Author Affiliations: Department of Pediatrics, Boston University Schools of Medicine and Public Health, Boston Medical Center, Boston, Mass, and Center for the Advancement of Urban Children, Department of Pediatrics, Medical College of Wisconsin, Milwaukee (Dr Flores); Department of Pediatrics, University of California, San Francisco, School of Medicine (Dr Fuentes-Afflick); National Hispanic Medical Association and Soros Advocacy Fellow, Washington, DC (Dr Barbot); Office of Minority Health, Department of Health and Human Services, Rockville, Md (Dr Carter-Pokras); Department of Community Medicine, Mount Sinai School of Medicine, New York, NY (Dr Claudio); Department of Pediatrics, UCLA School of Medicine, Los Angeles, Calif (Dr Lara); Migrant Clinician's Network, Austin, Tex (Dr McLaurin); Departments of Pediatrics and Anthropology, University of Connecticut School of Medicine, Saint Francis Hospital and Medical Center, Hartford (Dr Pachter); Department of Health Services Research, University of California, San Francisco, School of Dentistry (Dr Gomez); Department of Pediatrics, Stanford University School of Medicine, Palo Alto, Calif (Dr Mendoza); School of Public Health, MCP Hahnemann University, Philadelphia, Pa, and RAND Health Science Program, Santa Monica, Calif (Dr Valdez); Division of Health Promotion and Risk Reduction Programs, School of Nursing, University of Michigan, Ann Arbor (Dr Villarruel); Department of Women's Studies, University of Maryland, College Park (Dr Zambrana); Department of Pediatrics, University of New Mexico School of Medicine, Albuquerque (Dr Greenberg); and Center for Child Health Research and University of Rochester School of Medicine, Rochester, NY (Dr Weitzman). Authors are the members of the Latino Consortium of the American Academy of Pediatrics Center for Child Health Research. After July 30, 2002, Dr Flores will be with the Center for the Advancement of Urban Children, Department of Pediatrics, Medical College of Wisconsin, MACC Fund Research Center, Milwaukee.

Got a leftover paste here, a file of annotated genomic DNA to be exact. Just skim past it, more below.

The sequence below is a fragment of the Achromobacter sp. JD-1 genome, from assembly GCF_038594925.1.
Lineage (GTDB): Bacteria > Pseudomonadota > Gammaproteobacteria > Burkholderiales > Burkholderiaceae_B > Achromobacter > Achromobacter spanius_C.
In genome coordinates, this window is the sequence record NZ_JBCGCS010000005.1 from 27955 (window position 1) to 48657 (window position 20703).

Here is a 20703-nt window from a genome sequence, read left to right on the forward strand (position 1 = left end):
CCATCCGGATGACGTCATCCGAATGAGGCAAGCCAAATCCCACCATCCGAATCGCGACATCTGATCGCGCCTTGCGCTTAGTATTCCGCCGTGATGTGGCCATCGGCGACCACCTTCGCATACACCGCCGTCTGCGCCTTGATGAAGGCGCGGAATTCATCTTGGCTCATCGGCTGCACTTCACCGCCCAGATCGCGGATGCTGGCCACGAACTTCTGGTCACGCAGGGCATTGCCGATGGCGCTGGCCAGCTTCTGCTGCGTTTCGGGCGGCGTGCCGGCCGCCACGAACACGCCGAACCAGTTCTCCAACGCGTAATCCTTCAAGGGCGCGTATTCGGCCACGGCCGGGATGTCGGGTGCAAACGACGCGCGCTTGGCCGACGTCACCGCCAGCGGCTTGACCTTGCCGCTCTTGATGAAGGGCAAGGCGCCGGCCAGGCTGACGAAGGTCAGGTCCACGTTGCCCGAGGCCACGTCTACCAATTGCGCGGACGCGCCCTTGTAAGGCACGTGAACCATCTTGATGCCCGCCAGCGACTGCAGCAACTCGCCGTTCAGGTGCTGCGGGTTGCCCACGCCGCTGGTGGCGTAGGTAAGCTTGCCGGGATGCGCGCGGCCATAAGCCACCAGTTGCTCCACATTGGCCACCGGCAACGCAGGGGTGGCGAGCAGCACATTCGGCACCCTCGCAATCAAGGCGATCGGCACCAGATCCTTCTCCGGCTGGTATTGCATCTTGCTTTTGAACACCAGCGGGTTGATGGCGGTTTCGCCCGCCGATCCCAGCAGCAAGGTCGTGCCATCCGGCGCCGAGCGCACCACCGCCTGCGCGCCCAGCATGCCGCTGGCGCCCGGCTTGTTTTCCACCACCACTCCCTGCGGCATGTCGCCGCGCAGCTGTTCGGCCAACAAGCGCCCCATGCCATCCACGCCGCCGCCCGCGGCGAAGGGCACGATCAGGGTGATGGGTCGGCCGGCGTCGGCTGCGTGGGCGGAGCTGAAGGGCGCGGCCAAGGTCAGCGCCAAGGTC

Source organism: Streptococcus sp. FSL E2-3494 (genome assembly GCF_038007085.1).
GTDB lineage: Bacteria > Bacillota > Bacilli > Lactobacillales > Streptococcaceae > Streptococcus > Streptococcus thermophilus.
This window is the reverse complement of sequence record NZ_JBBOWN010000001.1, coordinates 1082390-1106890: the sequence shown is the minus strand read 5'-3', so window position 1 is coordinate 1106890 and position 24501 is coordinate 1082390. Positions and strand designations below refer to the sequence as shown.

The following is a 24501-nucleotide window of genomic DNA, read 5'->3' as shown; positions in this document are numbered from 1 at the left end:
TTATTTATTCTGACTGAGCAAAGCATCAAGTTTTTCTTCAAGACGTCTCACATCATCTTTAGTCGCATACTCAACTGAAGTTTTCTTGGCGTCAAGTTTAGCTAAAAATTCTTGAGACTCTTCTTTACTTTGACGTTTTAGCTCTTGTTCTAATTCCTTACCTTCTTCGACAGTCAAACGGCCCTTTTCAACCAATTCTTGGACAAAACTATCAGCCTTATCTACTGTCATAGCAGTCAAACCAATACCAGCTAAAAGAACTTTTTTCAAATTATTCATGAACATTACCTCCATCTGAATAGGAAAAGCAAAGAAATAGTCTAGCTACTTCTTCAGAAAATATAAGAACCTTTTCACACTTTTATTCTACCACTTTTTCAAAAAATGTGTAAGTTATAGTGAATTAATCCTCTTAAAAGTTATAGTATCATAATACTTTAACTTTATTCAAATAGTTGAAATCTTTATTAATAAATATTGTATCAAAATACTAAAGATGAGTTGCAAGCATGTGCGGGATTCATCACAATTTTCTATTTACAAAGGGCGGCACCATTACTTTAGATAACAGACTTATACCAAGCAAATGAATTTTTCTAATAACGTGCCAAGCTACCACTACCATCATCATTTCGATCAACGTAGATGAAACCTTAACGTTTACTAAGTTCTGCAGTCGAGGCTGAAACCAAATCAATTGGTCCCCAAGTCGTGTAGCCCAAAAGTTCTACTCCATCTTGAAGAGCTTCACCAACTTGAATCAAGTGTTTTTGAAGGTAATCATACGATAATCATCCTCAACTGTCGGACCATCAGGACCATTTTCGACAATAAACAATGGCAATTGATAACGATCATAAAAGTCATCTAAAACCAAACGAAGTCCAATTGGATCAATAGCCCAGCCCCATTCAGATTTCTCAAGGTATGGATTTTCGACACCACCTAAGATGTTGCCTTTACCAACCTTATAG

Latinos recently became the largest racial/ethnic minority group of
US children. The Latino Consortium of the American Academy of Pediatrics Center
for Child Health Research, consisting of 13 expert panelists, identified the
most important urgent priorities and unanswered questions in Latino child
health. Conclusions were drawn when consensus was reached among members, with
refinement through multiple iterations. A consensus statement with supporting
references was drafted and revised. This article summarizes the key issues,
including lack of validated research instruments, frequent unjustified exclusion
from studies, and failure to analyze data by pertinent subgroups. Latino children
are at high risk for behavioral and developmental disorders, and there are
many unanswered questions about their mental health needs and use of services.
The prevalence of dental caries is disproportionately higher for Latino children,
but the reasons for this disparity are unclear. Culture and language can profoundly
affect Latino children's health, but not enough cultural competency training
of health care professionals and provision of linguistically appropriate care
occur. Latinos are underrepresented at every level of the health care professions.
Latino children are at high risk for school dropout, environmental hazards,
obesity, diabetes mellitus, asthma, lack of health insurance, nonfinancial
barriers to health care access, and impaired quality of care, but many key
questions in these areas remain unanswered. This article suggests areas in
which more research is needed and ways to improve research and care of Latino
Flores G, Fuentes-Afflick E, Barbot O, et al. The Health of Latino Children: Urgent Priorities, Unanswered Questions, and a Research Agenda. JAMA. 2002;288(1):82–90. doi:10.1001/jama.288.1.82
Coronavirus Resource Center
Customize your JAMA Network experience by selecting one or more topics from the list below.
Create a personal account or sign in to: